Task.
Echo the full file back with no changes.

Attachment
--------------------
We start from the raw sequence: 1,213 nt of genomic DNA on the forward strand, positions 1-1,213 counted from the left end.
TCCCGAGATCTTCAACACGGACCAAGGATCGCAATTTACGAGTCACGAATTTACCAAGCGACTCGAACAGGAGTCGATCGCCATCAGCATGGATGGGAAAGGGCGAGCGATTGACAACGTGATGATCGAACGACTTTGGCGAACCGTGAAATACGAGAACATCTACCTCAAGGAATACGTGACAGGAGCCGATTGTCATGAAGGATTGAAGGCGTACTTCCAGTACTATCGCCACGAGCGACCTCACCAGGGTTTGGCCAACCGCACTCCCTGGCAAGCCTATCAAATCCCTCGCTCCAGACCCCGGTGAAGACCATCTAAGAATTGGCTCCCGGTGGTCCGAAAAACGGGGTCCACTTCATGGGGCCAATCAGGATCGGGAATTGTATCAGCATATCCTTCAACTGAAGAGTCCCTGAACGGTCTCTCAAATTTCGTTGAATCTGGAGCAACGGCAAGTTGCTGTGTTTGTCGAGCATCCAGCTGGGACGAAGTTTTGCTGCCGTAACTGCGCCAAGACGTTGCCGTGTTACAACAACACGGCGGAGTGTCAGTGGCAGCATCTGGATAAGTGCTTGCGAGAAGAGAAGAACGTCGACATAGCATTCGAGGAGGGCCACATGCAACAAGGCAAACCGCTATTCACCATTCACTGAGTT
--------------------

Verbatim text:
We start from the raw sequence: 1,213 nt of genomic DNA on the forward strand, positions 1-1,213 counted from the left end.
TCCCGAGATCTTCAACACGGACCAAGGATCGCAATTTACGAGTCACGAATTTACCAAGCGACTCGAACAGGAGTCGATCGCCATCAGCATGGATGGGAAAGGGCGAGCGATTGACAACGTGATGATCGAACGACTTTGGCGAACCGTGAAATACGAGAACATCTACCTCAAGGAATACGTGACAGGAGCCGATTGTCATGAAGGATTGAAGGCGTACTTCCAGTACTATCGCCACGAGCGACCTCACCAGGGTTTGGCCAACCGCACTCCCTGGCAAGCCTATCAAATCCCTCGCTCCAGACCCCGGTGAAGACCATCTAAGAATTGGCTCCCGGTGGTCCGAAAAACGGGGTCCACTTCATGGGGCCAATCAGGATCGGGAATTGTATCAGCATATCCTTCAACTGAAGAGTCCCTGAACGGTCTCTCAAATTTCGTTGAATCTGGAGCAACGGCAAGTTGCTGTGTTTGTCGAGCATCCAGCTGGGACGAAGTTTTGCTGCCGTAACTGCGCCAAGACGTTGCCGTGTTACAACAACACGGCGGAGTGTCAGTGGCAGCATCTGGATAAGTGCTTGCGAGAAGAGAAGAACGTCGACATAGCATTCGAGGAGGGCCACATGCAACAAGGCAAACCGCTATTCACCATTCACTGAGTT